Written by Chhavi Nahata, Stanford University, College Contact Counselor
When I was attending workshops back home in India, and talking to students from Stanford to prepare as much as possible to move across the world to go to University, there were too many things to make a note of. A story that has stuck with me to this date is when a Stanford graduate from South India, who came to begin her startup, shared her experience from her first day on campus during NSO. She said that she ended up at the wrong location, at the wrong time for her orientation, and had to come to campus in a very very expensive Uber and felt like the world was ending. It was at this very moment that she set a ten-minute timer, sat on a bench, and cried her heart out. Then, when those ten minutes were up, she got up and proceeded to do damage control.
There’s a lot of newness when it comes to social and cultural changes abroad. The ground floor is the first floor, coins, and currency are different, people drive on the right not left and you pay your bill at someone’s birthday dinner. I watched, learned, adapted, pondered, and accepted so many things.
My biggest takeaways so far have been, firstly, to pack the food that you can only get at home. I’m a foodie and used to tons of spices and specific lentils in my diet. So set aside some space in the two suitcases you'll pack your life into with all of your favorite homemade snacks and easy-to-make food items. This will make the homesickness a lot better initially, I promise.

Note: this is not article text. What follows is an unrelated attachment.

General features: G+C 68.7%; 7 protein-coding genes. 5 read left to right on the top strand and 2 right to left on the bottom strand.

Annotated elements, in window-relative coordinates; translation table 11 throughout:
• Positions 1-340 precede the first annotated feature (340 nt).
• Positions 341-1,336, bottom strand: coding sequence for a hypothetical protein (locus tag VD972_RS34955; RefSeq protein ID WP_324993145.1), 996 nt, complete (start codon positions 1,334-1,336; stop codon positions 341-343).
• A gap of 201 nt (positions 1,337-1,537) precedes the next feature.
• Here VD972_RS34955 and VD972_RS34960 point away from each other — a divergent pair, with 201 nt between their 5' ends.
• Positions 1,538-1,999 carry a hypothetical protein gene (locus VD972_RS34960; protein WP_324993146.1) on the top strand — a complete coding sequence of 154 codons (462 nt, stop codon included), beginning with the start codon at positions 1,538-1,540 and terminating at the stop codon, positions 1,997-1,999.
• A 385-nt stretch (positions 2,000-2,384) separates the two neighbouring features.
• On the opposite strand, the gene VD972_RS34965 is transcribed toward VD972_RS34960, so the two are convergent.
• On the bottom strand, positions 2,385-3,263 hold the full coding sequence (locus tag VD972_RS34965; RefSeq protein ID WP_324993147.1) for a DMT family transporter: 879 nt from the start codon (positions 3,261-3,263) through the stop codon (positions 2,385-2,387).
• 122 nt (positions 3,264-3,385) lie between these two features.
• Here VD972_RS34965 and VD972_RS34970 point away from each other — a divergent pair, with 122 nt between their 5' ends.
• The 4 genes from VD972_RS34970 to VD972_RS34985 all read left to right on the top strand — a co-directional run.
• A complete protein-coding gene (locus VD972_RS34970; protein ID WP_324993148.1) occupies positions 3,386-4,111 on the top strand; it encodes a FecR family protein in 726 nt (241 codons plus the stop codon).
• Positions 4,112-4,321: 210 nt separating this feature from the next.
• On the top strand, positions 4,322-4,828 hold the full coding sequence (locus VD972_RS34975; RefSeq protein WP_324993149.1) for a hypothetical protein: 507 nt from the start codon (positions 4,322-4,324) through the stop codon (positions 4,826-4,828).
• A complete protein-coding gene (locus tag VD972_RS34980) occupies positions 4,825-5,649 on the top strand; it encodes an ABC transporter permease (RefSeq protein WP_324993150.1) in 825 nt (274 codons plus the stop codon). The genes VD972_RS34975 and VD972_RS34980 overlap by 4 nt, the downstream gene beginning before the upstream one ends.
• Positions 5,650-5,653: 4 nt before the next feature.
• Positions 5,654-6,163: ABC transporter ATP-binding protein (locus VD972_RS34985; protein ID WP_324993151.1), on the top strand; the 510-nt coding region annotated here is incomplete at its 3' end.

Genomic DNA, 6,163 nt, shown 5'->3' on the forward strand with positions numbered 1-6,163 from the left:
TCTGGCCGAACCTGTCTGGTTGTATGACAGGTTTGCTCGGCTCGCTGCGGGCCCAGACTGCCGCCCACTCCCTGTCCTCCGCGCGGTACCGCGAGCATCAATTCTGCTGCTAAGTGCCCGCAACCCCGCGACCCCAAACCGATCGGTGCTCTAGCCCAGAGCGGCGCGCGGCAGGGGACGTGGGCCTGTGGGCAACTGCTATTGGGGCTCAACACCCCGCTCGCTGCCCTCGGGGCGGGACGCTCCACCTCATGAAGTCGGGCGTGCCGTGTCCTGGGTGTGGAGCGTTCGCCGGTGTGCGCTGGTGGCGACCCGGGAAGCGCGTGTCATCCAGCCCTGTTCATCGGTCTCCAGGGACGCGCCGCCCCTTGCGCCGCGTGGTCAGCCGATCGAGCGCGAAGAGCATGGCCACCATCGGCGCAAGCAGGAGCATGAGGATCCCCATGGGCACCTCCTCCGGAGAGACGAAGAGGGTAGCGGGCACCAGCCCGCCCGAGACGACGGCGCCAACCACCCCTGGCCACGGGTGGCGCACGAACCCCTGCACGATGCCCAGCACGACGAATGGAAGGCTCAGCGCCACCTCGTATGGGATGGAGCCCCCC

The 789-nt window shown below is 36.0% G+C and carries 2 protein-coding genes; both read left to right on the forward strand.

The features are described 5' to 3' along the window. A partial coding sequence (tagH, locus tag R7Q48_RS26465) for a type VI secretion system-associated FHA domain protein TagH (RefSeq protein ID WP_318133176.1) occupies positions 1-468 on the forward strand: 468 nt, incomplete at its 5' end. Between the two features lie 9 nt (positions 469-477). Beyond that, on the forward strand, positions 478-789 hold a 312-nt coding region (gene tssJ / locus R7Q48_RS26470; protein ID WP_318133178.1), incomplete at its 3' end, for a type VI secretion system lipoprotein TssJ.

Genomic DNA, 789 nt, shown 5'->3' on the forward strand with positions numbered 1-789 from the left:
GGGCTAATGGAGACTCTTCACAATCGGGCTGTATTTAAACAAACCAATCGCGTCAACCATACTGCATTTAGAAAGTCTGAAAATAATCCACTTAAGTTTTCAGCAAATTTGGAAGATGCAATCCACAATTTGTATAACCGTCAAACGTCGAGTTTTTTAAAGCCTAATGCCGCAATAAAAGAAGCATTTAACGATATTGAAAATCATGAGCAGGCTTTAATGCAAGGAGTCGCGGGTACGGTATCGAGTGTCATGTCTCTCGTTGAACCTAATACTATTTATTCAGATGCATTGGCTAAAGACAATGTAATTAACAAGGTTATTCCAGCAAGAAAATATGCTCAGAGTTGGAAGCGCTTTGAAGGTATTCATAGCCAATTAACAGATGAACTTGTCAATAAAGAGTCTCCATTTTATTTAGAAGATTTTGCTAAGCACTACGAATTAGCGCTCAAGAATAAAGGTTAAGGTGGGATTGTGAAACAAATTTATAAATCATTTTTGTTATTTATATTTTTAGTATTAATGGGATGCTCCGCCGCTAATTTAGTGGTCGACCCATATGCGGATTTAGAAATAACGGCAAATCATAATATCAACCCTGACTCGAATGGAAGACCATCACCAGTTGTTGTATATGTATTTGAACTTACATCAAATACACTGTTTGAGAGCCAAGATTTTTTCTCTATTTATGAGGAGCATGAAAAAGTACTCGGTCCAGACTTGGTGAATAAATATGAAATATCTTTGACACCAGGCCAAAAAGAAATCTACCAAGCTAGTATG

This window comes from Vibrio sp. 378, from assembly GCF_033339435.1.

Secondly, since Uber costs in America are pretty expensive, it's helpful to get your driver’s license or be comfortable using public transport. You can also research local services that are specifically discounted for students. For example, the Palo Alto link provides rides to students anywhere in Palo Alto for just 50 cents. These things have saved me a lot of time and money!
The third one is to reach out to family, friends, or even far-off connections near you when you’re in college. Living on campus can sometimes feel like living in a bubble. You see the same people, who live in your room and eat in the same dining halls. Meeting relatives and making conversation with people outside of school feels very refreshing and always gives me a much-needed reality check. The first quarter/semester is probably the hardest, but these contacts will make you feel warm, loved, and cared for. Everyone loves hanging out with college kids, trust me!
Lastly, join clubs and organizations that make you feel close to home. That could be a contemporary dance group or a weekly religious texts reading club. Being around people from your community and talking to them in your mother tongue is truly a heartwarming moment for an international student. It makes you value your family, home, and ability to speak a different language a lot more, as well as brings you closer to people very quickly.
The most important thing I would say is to always have an open mind and have fun making friends with people from all over the world. At college, you have the opportunity to learn from your peers and grow so many different branches of your tree. So say yes more than you would say no when it comes to exploring new avenues. After all, these are the years to discover the things you never imagined yourself doing and slowly fall in love with them. All the best for the most glorious years of your life!